Sight reading opens doors for both professional singers wading through vast quantities of repertoire with little preparation time and amateurs auditioning for choral societies, explains Fleischer. "Strong sight reading skills give singers real independence, enabling them to choose their own repertoire, learn at their own pace and face reading auditions and first rehearsals with a level of confidence." Originally designed for avocational singers, the course quickly attracted professionals from Broadway along with theater and opera people, and instrumentalists working on their musicianship skills. While Fleischer occasionally sees her students on posters outside Carnegie Hall, she emphasizes that many are amateurs, and the classes are for everyone.
"I have always believed that it's a real shame to turn music into a spectator sport," says Fleischer, "particularly when you consider the innate aptitude of most people and the intellectual, psychological and social benefits of active playing and singing." “People often mistakenly believe they have too little musical talent to acquire these skills,” she explains. "I’m in the enviable position of letting them know that they're fine, and that these classes will give them new options and possibilities." In fact, most of Liz's students go on to do something fun with their skills.
Unlike learning an instrument, which takes many years of regular practice, reading skills can be acquired fairly quickly. Fleischer is supremely goal-oriented, a quality she feels is an asset in this kind of teaching. "I want to get people trained and out in the field using these skills as quickly as possible," she explains. "With strong reading, even a relative beginner has a chance of singing with a first-rate chorus, reinforcing and building on what they've learned. For instrumental students, performing opportunities may take much longer to prepare for, although playing chamber music is a terrific reward."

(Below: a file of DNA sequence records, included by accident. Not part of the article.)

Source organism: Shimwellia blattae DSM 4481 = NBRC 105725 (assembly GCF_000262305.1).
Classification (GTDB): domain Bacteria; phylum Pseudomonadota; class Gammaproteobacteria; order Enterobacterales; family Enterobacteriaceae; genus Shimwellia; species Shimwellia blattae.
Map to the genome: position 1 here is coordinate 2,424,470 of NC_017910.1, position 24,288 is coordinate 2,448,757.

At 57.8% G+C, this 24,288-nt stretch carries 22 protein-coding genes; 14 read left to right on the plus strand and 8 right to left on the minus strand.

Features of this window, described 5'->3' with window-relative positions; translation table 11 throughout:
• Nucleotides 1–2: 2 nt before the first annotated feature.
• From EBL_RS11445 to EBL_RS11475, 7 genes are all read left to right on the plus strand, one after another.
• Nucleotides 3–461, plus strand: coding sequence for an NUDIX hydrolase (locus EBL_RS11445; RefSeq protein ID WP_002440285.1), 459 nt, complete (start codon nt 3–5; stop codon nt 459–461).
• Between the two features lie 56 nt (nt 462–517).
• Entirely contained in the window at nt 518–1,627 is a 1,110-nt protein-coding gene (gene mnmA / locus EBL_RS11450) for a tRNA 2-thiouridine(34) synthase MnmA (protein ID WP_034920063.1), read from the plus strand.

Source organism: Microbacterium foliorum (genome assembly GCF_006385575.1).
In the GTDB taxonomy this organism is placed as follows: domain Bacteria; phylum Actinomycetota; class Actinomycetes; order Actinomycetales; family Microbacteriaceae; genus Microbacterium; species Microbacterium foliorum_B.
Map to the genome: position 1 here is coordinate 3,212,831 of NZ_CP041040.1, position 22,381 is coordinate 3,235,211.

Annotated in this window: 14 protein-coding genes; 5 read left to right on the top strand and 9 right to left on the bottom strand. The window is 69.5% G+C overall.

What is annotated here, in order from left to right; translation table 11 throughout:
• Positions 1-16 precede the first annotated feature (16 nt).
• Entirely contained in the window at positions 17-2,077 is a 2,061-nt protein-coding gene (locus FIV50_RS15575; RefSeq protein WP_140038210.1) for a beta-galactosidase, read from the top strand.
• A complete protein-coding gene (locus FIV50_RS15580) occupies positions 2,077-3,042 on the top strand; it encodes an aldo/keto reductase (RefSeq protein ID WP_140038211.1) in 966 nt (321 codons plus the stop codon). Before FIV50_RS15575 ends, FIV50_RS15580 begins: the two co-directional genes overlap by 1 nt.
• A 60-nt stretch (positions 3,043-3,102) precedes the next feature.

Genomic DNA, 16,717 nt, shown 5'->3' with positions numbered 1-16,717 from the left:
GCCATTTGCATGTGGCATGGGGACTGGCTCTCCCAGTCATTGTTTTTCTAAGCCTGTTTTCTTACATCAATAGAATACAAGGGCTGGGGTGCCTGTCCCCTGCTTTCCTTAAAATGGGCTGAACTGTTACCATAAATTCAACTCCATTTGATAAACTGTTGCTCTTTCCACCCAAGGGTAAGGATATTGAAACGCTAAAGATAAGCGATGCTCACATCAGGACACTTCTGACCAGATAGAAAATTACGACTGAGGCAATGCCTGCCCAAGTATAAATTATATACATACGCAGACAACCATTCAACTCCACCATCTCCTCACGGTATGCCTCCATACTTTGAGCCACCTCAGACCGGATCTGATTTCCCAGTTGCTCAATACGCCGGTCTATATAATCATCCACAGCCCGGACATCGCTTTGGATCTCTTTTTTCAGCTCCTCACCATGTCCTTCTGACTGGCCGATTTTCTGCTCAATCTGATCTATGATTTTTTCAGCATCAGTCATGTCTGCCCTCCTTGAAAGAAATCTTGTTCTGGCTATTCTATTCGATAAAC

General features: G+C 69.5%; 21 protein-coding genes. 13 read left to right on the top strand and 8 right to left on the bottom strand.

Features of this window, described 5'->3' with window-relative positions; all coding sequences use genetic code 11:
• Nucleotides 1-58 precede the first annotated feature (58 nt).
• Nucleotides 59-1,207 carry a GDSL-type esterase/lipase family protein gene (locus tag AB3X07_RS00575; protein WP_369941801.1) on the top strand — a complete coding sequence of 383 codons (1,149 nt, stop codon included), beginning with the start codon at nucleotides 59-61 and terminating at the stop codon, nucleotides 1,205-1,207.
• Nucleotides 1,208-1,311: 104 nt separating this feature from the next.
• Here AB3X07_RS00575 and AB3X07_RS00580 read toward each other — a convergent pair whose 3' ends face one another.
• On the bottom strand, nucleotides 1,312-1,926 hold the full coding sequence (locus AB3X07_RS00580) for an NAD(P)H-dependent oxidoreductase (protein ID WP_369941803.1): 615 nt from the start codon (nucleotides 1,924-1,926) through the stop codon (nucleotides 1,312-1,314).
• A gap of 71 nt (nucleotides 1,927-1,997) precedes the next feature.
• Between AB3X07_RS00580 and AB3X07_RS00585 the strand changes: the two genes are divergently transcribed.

Acquiring new skills is always exhilarating, but you can't discount the pure comfort of music making itself. "Performing, teaching and studying music have sustained me through difficult times and brought me tremendous joy," says Fleischer when asked about her teaching philosophy. "If anything, I'm committed to sharing that joy with as many people as I possibly can. Is that a philosophy?"
--From Kaufman Center's In Harmony newsletter
Liz Fleischer—Sight-Singing; B.A. (Music, Psychology), M.A. (Mus. Ed.), Columbia University; studies at New England Conservatory and Dalcroze School; Choral Conducting, The Juilliard School, Aspen Choral Institute; former faculty, Special Music School; former faculty (musicianship and sight-singing), Barnard College, Circle in the Square Theatre School, Hoff-Barthelson School; master classes and residencies, Sarah Lawrence College, Amherst Early Music Festival, Manhattan School of Music, Bank Street College of Education, NYC Board of Education, Columbia University, The New School for Social Research and Sarah Lawrence College, Bronxville, NY.